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Arch Sex Behav. 2010 Apr;39(2):373-6. doi: 10.1007/s10508-009-9552-0.

The DSM diagnostic criteria for paraphilia not otherwise specified.

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Department of Psychiatry, McLean Hospital, 115 Mill Street, Belmont, MA 02478, USA.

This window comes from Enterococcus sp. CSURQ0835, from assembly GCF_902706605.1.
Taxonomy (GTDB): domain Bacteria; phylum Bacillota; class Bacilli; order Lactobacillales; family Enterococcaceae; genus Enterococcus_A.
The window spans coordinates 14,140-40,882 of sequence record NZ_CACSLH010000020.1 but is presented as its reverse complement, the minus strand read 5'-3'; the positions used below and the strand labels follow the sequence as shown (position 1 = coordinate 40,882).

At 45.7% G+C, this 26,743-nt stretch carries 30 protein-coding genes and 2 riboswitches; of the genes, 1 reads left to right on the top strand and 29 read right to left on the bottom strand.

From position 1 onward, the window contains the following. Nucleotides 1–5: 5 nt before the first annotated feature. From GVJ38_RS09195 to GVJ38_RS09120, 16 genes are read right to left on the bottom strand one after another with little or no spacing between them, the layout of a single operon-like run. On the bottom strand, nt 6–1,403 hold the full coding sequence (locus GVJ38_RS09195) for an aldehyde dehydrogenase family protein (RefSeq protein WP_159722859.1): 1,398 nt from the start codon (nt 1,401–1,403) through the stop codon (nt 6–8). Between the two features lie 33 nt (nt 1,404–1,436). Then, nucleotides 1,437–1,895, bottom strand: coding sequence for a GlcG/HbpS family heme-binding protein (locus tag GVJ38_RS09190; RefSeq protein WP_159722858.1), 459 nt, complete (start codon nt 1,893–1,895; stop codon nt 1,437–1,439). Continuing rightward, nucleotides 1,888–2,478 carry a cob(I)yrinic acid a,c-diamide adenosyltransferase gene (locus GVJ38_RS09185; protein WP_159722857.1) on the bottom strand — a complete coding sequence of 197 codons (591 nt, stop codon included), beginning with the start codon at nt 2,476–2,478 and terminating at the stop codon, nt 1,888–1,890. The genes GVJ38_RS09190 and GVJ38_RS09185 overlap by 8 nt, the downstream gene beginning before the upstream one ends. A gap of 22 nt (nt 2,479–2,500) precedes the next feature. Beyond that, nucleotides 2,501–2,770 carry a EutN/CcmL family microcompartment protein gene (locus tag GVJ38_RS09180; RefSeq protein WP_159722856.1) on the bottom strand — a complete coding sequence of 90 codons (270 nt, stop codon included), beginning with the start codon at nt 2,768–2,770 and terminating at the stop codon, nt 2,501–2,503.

The category of "Not Otherwise Specified" (NOS) for DSM-based psychiatric diagnosis has typically retained diagnoses whose rarity, empirical criterion validation or symptomatic expression has been insufficient to be codified. This article reviews the literature on Telephone Scatologia, Necrophilia, Zoophilia, Urophilia, Coprophilia, and Partialism. Based on extant data, no changes are suggested except for the status of Partialism. Partialism, sexual arousal characterized by "an exclusive focus on part of the body," had historically been subsumed as a type of Fetishism until the advent of DSM-III-R. The rationale for considering the removal of Partialism from Paraphilia NOS and its reintegration as a specifier for Fetishism is discussed here and in a companion review on the DSM diagnostic criteria for fetishism (Kafka, 2009). In the DSM-IV and DSM-IV-TR, the essential features of a Paraphilia are recurrent, intense sexually arousing fantasies, sexual urges or behaviors generally involving nonhuman objects, the suffering or humiliation of oneself or one's partner, or children or other nonconsenting persons that occur over a period of at least 6 months (Criterion A). Given consideration for the erotic focus of Partialism and Autoerotic Asphyxia, amending the operational criteria for Paraphilia should be considered to include an atypical focus involving human subjects (self or others).

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